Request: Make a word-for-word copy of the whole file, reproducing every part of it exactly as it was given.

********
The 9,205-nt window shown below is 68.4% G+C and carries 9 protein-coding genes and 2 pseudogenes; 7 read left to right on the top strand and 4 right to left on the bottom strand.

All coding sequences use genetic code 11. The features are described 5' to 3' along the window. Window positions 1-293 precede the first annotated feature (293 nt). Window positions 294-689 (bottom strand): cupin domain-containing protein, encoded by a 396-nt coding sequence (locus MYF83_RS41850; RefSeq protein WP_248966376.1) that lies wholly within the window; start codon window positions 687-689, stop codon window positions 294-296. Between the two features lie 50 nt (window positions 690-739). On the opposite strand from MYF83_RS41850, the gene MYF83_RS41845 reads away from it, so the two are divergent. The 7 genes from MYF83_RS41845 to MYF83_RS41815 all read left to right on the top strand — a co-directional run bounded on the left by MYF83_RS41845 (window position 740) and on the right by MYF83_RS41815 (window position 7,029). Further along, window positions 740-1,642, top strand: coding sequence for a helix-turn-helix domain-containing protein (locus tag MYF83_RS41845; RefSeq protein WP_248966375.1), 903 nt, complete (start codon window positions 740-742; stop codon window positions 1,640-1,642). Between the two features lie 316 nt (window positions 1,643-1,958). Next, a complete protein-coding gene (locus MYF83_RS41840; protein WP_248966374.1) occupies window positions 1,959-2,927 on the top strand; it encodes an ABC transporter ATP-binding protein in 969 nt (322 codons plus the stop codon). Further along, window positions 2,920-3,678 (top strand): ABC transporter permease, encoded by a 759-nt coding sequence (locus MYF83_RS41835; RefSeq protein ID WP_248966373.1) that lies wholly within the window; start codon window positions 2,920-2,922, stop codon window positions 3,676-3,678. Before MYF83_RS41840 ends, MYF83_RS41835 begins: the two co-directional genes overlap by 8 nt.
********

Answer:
The 9,205-nt window shown below is 68.4% G+C and carries 9 protein-coding genes and 2 pseudogenes; 7 read left to right on the top strand and 4 right to left on the bottom strand.

All coding sequences use genetic code 11. The features are described 5' to 3' along the window. Window positions 1-293 precede the first annotated feature (293 nt). Window positions 294-689 (bottom strand): cupin domain-containing protein, encoded by a 396-nt coding sequence (locus MYF83_RS41850; RefSeq protein WP_248966376.1) that lies wholly within the window; start codon window positions 687-689, stop codon window positions 294-296. Between the two features lie 50 nt (window positions 690-739). On the opposite strand from MYF83_RS41850, the gene MYF83_RS41845 reads away from it, so the two are divergent. The 7 genes from MYF83_RS41845 to MYF83_RS41815 all read left to right on the top strand — a co-directional run bounded on the left by MYF83_RS41845 (window position 740) and on the right by MYF83_RS41815 (window position 7,029). Further along, window positions 740-1,642, top strand: coding sequence for a helix-turn-helix domain-containing protein (locus tag MYF83_RS41845; RefSeq protein WP_248966375.1), 903 nt, complete (start codon window positions 740-742; stop codon window positions 1,640-1,642). Between the two features lie 316 nt (window positions 1,643-1,958). Next, a complete protein-coding gene (locus MYF83_RS41840; protein WP_248966374.1) occupies window positions 1,959-2,927 on the top strand; it encodes an ABC transporter ATP-binding protein in 969 nt (322 codons plus the stop codon). Further along, window positions 2,920-3,678 (top strand): ABC transporter permease, encoded by a 759-nt coding sequence (locus MYF83_RS41835; RefSeq protein ID WP_248966373.1) that lies wholly within the window; start codon window positions 2,920-2,922, stop codon window positions 3,676-3,678. Before MYF83_RS41840 ends, MYF83_RS41835 begins: the two co-directional genes overlap by 8 nt.